While the program quickly moved to Main Street in Port Jefferson, he never forgot the friary. “This was a miracle for me,” said Father Frank. “We were going back to where we started. There are four acres, a big old house with lots of nooks and crannies and quiet places to nourish the soul, mind and body and to pray.” There are also cottages on the property, a chapel and a bakery.

The space is big enough for dreaming. Noting that the young men love learning new skills, Russo hopes to build a wood shop on the premises, cultivate an organic garden, and perhaps even bring back the friars’ tradition of keeping bees and goats.

This is good news for the Hope House Ministries residential program that has been bursting at the seams for space. Now, there will be more elbow room for men like R.K. who entered the program in June.

R.K. lost his mom when he was two years old, and moved in with his aunt, an addict and alcoholic, living in the projects of Harlem. His aunt’s boyfriend used to hold him in one arm, while shooting heroin in the other. Neglected, he longed to have what other kids had: nice clothes, sneakers, enough to eat. By 13, he started selling drugs. When his aunt died, he dropped out of school, was arrested on gun charges and imprisoned. His only source of hope was his high school writing teacher and her mother, who wrote to him in prison. Eventually, they paid his bail and offered him a place to live as part of the family, paving the way for him to enter Hope House.

“This is an opportunity of a lifetime,” said R.K. “This is a dream. Here, you can be anything you want to be.” He is taking one step at a time, but hopes to graduate college with a Master’s degree in business and own an auto mechanic shop.

R.K., along with the other men, have been helping to renovate the facility since September. The 80-year-old friary was in need of many repairs — with more to do. They have already restored the chapel, the roof has been fixed (thanks to $150,000 from generous donors), as well as dividing rooms to make more bedrooms.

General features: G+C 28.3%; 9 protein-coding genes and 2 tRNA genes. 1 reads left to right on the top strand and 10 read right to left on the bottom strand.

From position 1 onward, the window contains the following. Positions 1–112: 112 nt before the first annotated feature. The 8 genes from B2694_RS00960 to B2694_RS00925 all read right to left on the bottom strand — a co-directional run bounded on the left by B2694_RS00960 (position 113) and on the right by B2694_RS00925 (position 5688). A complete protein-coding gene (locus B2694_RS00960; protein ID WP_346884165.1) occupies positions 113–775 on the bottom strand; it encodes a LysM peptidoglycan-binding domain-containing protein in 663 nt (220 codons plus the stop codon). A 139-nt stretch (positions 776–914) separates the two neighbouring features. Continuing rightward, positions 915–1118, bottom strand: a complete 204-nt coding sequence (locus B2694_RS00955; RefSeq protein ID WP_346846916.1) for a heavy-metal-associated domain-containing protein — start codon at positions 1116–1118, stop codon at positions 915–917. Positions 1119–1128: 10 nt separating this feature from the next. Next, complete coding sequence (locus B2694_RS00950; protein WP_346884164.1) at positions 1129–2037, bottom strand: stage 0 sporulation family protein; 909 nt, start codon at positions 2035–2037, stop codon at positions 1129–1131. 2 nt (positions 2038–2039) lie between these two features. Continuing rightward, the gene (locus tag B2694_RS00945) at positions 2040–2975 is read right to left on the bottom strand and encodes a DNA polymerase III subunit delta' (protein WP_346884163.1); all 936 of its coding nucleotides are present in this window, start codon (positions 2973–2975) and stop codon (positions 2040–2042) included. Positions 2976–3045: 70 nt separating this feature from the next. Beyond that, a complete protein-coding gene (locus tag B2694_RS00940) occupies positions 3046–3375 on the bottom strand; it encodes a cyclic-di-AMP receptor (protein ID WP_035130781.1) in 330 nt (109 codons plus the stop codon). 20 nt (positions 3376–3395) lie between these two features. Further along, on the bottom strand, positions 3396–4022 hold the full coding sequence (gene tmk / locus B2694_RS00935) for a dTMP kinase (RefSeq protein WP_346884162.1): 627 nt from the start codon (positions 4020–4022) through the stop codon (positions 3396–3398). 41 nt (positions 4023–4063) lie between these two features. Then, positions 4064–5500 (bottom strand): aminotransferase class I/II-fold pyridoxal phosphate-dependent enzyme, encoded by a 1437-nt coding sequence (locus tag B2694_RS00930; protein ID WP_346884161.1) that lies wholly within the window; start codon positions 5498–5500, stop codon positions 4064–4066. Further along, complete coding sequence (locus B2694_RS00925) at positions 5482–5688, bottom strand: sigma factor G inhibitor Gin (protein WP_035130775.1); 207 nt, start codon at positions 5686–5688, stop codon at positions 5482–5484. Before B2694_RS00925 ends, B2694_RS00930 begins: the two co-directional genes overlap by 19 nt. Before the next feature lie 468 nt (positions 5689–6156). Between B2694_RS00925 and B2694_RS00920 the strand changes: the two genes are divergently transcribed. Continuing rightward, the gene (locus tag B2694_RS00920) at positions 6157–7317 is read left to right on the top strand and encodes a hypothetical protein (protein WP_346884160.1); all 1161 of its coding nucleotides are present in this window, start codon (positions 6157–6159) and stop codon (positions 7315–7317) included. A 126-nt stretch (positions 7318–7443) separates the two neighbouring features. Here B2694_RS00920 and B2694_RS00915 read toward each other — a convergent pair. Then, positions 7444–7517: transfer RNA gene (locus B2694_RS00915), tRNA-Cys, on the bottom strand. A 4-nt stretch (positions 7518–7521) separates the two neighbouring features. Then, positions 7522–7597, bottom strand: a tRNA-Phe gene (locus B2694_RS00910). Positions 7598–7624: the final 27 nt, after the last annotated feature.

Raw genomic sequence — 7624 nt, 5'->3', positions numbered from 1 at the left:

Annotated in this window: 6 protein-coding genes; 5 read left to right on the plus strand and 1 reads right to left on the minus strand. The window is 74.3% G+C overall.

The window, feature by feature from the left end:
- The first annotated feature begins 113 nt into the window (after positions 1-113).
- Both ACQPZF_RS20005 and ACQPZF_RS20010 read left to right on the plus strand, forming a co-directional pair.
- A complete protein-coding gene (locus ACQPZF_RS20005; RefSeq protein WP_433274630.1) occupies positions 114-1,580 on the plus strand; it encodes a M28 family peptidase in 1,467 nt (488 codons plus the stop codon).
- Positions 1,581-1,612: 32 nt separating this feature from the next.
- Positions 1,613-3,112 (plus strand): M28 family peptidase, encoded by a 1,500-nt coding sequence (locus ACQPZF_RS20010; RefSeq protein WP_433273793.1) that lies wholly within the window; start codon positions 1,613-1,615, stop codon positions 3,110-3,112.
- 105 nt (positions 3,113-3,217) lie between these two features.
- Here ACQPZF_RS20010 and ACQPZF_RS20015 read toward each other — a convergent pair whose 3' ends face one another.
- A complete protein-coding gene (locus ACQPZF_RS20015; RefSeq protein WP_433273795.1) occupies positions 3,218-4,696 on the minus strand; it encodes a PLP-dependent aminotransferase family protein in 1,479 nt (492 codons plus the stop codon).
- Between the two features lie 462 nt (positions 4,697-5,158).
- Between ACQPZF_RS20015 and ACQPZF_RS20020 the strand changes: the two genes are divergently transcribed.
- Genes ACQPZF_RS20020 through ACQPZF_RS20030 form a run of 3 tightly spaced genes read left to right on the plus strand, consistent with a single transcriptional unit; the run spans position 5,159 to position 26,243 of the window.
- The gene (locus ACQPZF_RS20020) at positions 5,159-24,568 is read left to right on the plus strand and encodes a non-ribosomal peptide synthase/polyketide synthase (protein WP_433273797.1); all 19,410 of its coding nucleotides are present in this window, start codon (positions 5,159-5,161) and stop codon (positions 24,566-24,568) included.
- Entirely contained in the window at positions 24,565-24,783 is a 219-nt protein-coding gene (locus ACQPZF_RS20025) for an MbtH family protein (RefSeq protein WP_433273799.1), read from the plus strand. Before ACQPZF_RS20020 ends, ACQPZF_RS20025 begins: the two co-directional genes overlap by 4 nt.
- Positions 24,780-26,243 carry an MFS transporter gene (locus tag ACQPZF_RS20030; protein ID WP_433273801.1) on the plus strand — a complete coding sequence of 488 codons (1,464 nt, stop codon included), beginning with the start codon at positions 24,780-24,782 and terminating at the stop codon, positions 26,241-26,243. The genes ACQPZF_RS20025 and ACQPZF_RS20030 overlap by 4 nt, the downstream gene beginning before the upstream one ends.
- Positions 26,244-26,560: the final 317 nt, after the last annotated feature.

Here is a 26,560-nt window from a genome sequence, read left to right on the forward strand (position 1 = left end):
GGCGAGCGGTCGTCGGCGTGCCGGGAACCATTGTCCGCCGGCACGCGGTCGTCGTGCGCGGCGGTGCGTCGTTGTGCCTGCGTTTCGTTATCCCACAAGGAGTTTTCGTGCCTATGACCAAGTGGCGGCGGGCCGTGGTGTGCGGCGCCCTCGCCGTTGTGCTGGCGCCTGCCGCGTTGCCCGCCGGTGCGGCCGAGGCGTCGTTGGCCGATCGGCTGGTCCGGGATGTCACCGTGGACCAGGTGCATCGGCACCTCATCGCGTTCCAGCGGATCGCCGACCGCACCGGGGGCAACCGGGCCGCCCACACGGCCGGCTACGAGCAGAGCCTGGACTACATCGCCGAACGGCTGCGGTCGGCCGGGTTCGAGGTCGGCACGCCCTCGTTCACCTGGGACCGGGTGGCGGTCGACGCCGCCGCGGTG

On a recent cold night, the windows of the friary basement steamed and streamed from the heat of the ovens filled with rising loaves of bread: cinnamon raisin, rosemary and olive oil, and a Christmas loaf with Lindt chocolate and cranberries.

For the baker, Christopher Burke, there is a touch of providence in Hope House Ministries taking over Little Portion Friary. “I am in sobriety myself,” he said.

After losing a six-figure job as a head chef in a Manhattan restaurant, “I came to have nothing,” he said. “I was living a vulgar lifestyle full of hopelessness. I was a fallen down alcoholic. I had no place to go, I was out of money. I was drunk all the time.” He found himself at Hope House Ministries’ emergency shelter, Pax Christi. “It felt like a start rather than an end.”

After rehab, he was drawn spiritually to Little Portion Friary in Mount Sinai, to walk the prayer labyrinth. There he wandered the wood-chipped way, prayerfully pondering life’s twists and turns, seeking direction. The Episcopal brothers befriended him: offering him a place to live, if he would help them in the friary: cooking food for retreatants, baking bread for the local community, shoveling snow and making and fixing tombstones in the friary cemetery.

Now that the property belongs to Hope House Ministries, Father Frank has hired Burke as the full-time baker. “This is absolutely full circle,” said Burke. “This took me back to where it all began.”

Burke talks of his rekindled love for making people happy through food. “It is an absolute meditation,” he said, describing the physical labor of working with your hands and the detoxifying effects of the heat. He hopes to share this skill with the men when they move in. “It’s the gift of giving back,” he said.

That night, neighbors walked down the steps to inquire about buying bread for the holidays. Burke handed them a bag of freshly baked bread, revealing the words “hope” tattooed on his knuckles.


FOR MORE INFORMATION about help with chemical dependency or how you can help support Hope House Ministries contact:

Counseling Center/Administrative Office: Phone: 631.928.2377, E-mail:

Development Department: Phone: 631.473.8796 or 631.474.4851, E-mail: